The second chapter on head and neck imaging encompasses the skull base, temporal bones, orbits, globe, visual pathway, paranasal sinuses, mandible, temporomandibular joint, nasopharynx, oral cavity and oropharynx, salivary glands, parapharyngeal space, larynx, and soft tissues of the neck. This is a tremendous amount of ground to cover, but the organization of the chapter by anatomic structure greatly facilitates discussion of common disease entities that may constitute part of the differential diagnosis by location. When appropriate, these anatomic regions of the head and neck are discussed by categories of the diseases affecting them. A focus on the most frequent and important diagnoses is maintained throughout the chapter, supported by numerous instructive cases.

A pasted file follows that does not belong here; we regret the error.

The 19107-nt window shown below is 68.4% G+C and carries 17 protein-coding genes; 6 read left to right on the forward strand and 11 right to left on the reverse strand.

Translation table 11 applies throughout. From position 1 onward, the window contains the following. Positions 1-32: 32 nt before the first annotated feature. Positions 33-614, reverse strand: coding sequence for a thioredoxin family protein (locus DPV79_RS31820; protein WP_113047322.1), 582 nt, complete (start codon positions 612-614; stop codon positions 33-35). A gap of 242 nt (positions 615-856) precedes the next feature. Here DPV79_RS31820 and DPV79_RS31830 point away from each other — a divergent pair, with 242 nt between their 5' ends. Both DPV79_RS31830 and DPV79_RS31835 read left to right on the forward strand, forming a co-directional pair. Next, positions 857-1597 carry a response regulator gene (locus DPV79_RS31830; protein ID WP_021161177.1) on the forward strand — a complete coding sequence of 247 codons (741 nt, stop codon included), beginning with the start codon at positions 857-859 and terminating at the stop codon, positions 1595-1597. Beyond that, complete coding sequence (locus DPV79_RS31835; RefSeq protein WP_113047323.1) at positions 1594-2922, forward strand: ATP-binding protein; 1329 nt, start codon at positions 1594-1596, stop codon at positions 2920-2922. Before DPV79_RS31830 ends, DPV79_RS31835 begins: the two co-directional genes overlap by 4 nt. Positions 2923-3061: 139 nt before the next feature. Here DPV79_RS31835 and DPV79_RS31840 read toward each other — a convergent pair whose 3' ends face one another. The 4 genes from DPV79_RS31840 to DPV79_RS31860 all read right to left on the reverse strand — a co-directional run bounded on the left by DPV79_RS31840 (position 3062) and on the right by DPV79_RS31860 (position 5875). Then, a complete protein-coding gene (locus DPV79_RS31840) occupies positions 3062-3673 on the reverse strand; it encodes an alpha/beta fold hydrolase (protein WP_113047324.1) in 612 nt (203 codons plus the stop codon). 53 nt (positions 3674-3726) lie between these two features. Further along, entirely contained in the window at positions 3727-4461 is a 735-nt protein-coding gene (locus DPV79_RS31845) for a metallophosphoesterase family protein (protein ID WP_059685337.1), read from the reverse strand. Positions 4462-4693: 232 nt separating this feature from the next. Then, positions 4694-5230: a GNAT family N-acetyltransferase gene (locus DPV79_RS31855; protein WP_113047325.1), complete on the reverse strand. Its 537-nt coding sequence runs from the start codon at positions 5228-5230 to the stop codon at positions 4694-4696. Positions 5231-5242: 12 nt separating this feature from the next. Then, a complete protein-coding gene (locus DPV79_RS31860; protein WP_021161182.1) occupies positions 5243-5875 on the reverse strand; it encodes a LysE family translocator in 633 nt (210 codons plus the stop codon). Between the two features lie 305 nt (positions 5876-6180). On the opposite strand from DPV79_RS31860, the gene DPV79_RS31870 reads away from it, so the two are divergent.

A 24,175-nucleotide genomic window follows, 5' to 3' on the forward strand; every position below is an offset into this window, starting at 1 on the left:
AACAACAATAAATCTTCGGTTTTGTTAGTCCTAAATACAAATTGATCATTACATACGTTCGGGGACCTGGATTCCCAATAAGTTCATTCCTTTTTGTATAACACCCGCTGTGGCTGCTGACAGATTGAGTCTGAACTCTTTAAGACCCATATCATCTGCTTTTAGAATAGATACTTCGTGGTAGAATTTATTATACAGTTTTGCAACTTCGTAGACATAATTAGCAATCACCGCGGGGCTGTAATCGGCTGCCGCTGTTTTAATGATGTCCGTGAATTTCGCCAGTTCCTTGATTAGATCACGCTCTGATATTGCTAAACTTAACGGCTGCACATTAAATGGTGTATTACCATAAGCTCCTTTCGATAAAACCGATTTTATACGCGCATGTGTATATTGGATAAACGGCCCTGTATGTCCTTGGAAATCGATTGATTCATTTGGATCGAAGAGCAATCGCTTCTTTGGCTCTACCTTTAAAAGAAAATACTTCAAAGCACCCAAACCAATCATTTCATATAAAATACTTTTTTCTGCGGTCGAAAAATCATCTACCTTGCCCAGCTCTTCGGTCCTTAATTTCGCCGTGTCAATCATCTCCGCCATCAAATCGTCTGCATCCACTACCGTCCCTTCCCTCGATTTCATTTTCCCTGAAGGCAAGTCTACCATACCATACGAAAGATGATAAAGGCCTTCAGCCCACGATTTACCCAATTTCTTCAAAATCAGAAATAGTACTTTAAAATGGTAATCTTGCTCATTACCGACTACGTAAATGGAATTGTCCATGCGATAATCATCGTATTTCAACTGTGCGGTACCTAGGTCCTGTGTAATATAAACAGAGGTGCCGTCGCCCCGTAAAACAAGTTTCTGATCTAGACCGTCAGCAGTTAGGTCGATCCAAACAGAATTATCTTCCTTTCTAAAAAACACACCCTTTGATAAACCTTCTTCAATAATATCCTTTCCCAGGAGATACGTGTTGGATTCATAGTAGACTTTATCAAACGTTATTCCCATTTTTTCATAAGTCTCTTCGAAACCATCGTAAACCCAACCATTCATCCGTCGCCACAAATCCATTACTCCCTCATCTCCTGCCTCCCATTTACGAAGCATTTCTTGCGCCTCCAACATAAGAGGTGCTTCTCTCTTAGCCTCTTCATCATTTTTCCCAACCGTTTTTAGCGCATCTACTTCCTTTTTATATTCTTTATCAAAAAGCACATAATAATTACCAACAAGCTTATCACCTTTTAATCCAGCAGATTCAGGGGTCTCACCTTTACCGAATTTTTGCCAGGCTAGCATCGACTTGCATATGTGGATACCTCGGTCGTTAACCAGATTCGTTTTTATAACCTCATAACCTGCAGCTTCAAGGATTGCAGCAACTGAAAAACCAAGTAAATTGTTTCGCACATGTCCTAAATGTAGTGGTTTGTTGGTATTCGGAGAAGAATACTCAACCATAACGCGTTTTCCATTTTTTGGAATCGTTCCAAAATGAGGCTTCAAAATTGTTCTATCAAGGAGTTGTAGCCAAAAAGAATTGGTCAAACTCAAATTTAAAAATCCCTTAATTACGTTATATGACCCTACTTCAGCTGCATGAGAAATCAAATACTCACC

The third chapter on spine imaging begins with a discussion of normal anatomy, and then adds a section on magnetic resonance imaging (MRI) and computed tomography (CT) technique as a foundation for understanding normal and abnormal appearances of the spine. A discussion of common normal variants and incidental findings is followed by common congenital abnormalities of the spine. The topic of spinal trauma is covered with predominantly CT but also MRI correlation for soft tissue and spinal cord injury. Appropriately, degenerative diseases of the spine are covered in depth over a relatively large portion of this chapter with multiple illustrative images, followed by less common rheumatologic conditions of the spine. Vascular lesions of the spine, including dural arteriovenous malformations, are reviewed, as are infectious and inflammatory entities affecting the spine. Finally, common primary and secondary neoplastic disorders of the spine are discussed.